Part 3 features scenes from Miss Daviss first Oscar-winning performance, Dangerous and details Bettes frustration with poor scripts being sent her way despite the proof of Oscar gold, leading up to her legendary battle with Warner Bros. in the English courts; lifelong friends Geraldine Fitzgerald and Anne Baxter offering their opinions on Bettes battles for greatness in film; and Miss Daviss famous story of the day she did her OWN make-up to insure realism in the 1937 Warner Bros. gangster movie classic, Marked Woman.
Be sure to look for Marked Woman on DVD as part of Warner Bros. Home Videos newly repackaged and re-issued Bette Davis Collection Vol. 2!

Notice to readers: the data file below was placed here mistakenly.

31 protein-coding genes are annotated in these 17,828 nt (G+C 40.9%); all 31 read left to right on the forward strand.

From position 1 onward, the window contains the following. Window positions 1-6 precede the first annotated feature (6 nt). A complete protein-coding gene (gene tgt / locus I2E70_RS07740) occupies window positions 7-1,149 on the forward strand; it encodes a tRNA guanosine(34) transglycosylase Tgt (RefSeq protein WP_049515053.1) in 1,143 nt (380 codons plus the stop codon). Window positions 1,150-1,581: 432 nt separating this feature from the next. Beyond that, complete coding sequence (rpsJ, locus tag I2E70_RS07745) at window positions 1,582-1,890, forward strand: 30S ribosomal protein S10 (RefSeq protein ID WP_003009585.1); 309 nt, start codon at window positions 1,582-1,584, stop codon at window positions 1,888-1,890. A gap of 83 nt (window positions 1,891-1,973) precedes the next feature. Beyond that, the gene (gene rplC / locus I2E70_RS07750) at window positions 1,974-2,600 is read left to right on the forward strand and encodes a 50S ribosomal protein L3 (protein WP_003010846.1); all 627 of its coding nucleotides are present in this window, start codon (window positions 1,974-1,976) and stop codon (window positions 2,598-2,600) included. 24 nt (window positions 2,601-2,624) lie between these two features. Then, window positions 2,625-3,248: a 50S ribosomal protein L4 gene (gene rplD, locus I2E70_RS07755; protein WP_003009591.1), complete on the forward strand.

Alongside the Turner Classic Movies documentary All About Bette one decade later, A Basically Benevolent Volcano might be the best of the many documentaries made on the life and career of Bette Davis. While this 1983 BBC production is far less educational than subsequent documentaries (no mention is ever made of Of Human Bondage and its importance in the history of both Bette Davis and the Academy Awards!) the film shines thanks largely to a priceless interview with Bette Davis, one of the last interviews she would give prior to the relentlessly, tragically unfair series of physical and personal setbacks that would befall her from 1983 to 1985. This dark but empowering chapter in the life of The First Lady of the American Screen would include a double mastectomy, a massively debilitating stroke that slurred her speech, a broken hip that undermined her ability to walk or act with her body the way she had done so masterfully on film for decades, and, worst of all, the cold and cruel betrayal of her eldest daughter, the beloved child who abandoned her mother and wrote a whiney but nasty book about herafter becoming a Born Again Christian, no less (today she runs the B.D. Hyman Ministry, named after herself). While Bettes continued triumphs against the worst of the hurdles life could offer would be her greatest challenge and most inspiring legacy, Volcano offers a chance to see how truly happy and fulfilled Bette Davis was in the first half of her seventies, before fate delivered a slow-motion death blow in the years that lay ahead. In addition to a truly marvelous interview with Miss Davis, her co-stars (who became some of her closest lifelong friends) Olivia de Havilland, Geraldine Fitzgerald, and Anne Baxter, as well as one of her favorite directors and greatest admirers, the legendary Joseph L. Mankiewicz, writer/director of All About Eve.